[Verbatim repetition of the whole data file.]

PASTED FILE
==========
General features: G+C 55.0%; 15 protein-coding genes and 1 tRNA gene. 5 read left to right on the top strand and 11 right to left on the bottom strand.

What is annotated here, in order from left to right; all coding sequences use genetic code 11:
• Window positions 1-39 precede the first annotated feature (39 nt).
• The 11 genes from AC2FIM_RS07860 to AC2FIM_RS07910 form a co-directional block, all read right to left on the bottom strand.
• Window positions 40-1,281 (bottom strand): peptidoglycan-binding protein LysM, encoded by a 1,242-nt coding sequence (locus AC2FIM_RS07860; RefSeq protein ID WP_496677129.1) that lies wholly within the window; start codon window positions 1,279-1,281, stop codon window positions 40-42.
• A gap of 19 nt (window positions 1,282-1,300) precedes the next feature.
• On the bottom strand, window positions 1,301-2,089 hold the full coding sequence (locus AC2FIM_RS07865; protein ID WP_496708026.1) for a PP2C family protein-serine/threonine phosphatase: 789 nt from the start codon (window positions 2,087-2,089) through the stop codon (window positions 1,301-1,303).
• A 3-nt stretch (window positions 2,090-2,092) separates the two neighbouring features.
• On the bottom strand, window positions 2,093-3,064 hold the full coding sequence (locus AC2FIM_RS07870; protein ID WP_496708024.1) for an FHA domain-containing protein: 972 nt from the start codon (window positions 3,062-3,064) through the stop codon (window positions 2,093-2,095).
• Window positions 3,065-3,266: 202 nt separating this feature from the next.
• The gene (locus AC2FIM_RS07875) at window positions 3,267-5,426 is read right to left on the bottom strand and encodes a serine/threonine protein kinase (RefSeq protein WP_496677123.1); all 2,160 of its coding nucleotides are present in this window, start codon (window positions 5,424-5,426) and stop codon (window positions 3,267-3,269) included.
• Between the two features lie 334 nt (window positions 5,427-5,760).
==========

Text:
General features: G+C 55.0%; 15 protein-coding genes and 1 tRNA gene. 5 read left to right on the top strand and 11 right to left on the bottom strand.

What is annotated here, in order from left to right; all coding sequences use genetic code 11:
• Window positions 1-39 precede the first annotated feature (39 nt).
• The 11 genes from AC2FIM_RS07860 to AC2FIM_RS07910 form a co-directional block, all read right to left on the bottom strand.
• Window positions 40-1,281 (bottom strand): peptidoglycan-binding protein LysM, encoded by a 1,242-nt coding sequence (locus AC2FIM_RS07860; RefSeq protein ID WP_496677129.1) that lies wholly within the window; start codon window positions 1,279-1,281, stop codon window positions 40-42.
• A gap of 19 nt (window positions 1,282-1,300) precedes the next feature.
• On the bottom strand, window positions 1,301-2,089 hold the full coding sequence (locus AC2FIM_RS07865; protein ID WP_496708026.1) for a PP2C family protein-serine/threonine phosphatase: 789 nt from the start codon (window positions 2,087-2,089) through the stop codon (window positions 1,301-1,303).
• A 3-nt stretch (window positions 2,090-2,092) separates the two neighbouring features.
• On the bottom strand, window positions 2,093-3,064 hold the full coding sequence (locus AC2FIM_RS07870; protein ID WP_496708024.1) for an FHA domain-containing protein: 972 nt from the start codon (window positions 3,062-3,064) through the stop codon (window positions 2,093-2,095).
• Window positions 3,065-3,266: 202 nt separating this feature from the next.
• The gene (locus AC2FIM_RS07875) at window positions 3,267-5,426 is read right to left on the bottom strand and encodes a serine/threonine protein kinase (RefSeq protein WP_496677123.1); all 2,160 of its coding nucleotides are present in this window, start codon (window positions 5,424-5,426) and stop codon (window positions 3,267-3,269) included.
• Between the two features lie 334 nt (window positions 5,427-5,760).